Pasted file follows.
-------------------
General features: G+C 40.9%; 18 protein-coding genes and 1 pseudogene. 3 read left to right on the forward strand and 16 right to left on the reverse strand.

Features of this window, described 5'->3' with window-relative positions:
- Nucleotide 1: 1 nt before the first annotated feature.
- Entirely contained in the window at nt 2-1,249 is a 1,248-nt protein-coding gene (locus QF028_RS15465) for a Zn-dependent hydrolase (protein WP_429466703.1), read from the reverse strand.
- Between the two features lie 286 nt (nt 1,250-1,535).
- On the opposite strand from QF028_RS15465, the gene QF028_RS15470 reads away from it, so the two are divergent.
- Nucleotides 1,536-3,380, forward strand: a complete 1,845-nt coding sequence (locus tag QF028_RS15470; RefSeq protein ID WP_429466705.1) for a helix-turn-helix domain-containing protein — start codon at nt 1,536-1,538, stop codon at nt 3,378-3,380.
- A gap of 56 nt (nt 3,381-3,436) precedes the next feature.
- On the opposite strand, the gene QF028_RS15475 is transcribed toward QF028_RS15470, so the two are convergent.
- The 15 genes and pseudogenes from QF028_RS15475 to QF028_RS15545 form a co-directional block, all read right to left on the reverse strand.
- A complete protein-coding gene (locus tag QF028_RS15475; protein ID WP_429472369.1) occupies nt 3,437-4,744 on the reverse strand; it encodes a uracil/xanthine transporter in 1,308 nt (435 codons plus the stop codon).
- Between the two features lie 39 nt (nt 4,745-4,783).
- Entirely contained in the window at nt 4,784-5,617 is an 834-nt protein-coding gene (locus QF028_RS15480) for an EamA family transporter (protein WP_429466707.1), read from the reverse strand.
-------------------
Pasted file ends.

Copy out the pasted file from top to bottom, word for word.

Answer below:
General features: G+C 40.9%; 18 protein-coding genes and 1 pseudogene. 3 read left to right on the forward strand and 16 right to left on the reverse strand.

Features of this window, described 5'->3' with window-relative positions:
- Nucleotide 1: 1 nt before the first annotated feature.
- Entirely contained in the window at nt 2-1,249 is a 1,248-nt protein-coding gene (locus QF028_RS15465) for a Zn-dependent hydrolase (protein WP_429466703.1), read from the reverse strand.
- Between the two features lie 286 nt (nt 1,250-1,535).
- On the opposite strand from QF028_RS15465, the gene QF028_RS15470 reads away from it, so the two are divergent.
- Nucleotides 1,536-3,380, forward strand: a complete 1,845-nt coding sequence (locus tag QF028_RS15470; RefSeq protein ID WP_429466705.1) for a helix-turn-helix domain-containing protein — start codon at nt 1,536-1,538, stop codon at nt 3,378-3,380.
- A gap of 56 nt (nt 3,381-3,436) precedes the next feature.
- On the opposite strand, the gene QF028_RS15475 is transcribed toward QF028_RS15470, so the two are convergent.
- The 15 genes and pseudogenes from QF028_RS15475 to QF028_RS15545 form a co-directional block, all read right to left on the reverse strand.
- A complete protein-coding gene (locus tag QF028_RS15475; protein ID WP_429472369.1) occupies nt 3,437-4,744 on the reverse strand; it encodes a uracil/xanthine transporter in 1,308 nt (435 codons plus the stop codon).
- Between the two features lie 39 nt (nt 4,745-4,783).
- Entirely contained in the window at nt 4,784-5,617 is an 834-nt protein-coding gene (locus QF028_RS15480) for an EamA family transporter (protein WP_429466707.1), read from the reverse strand.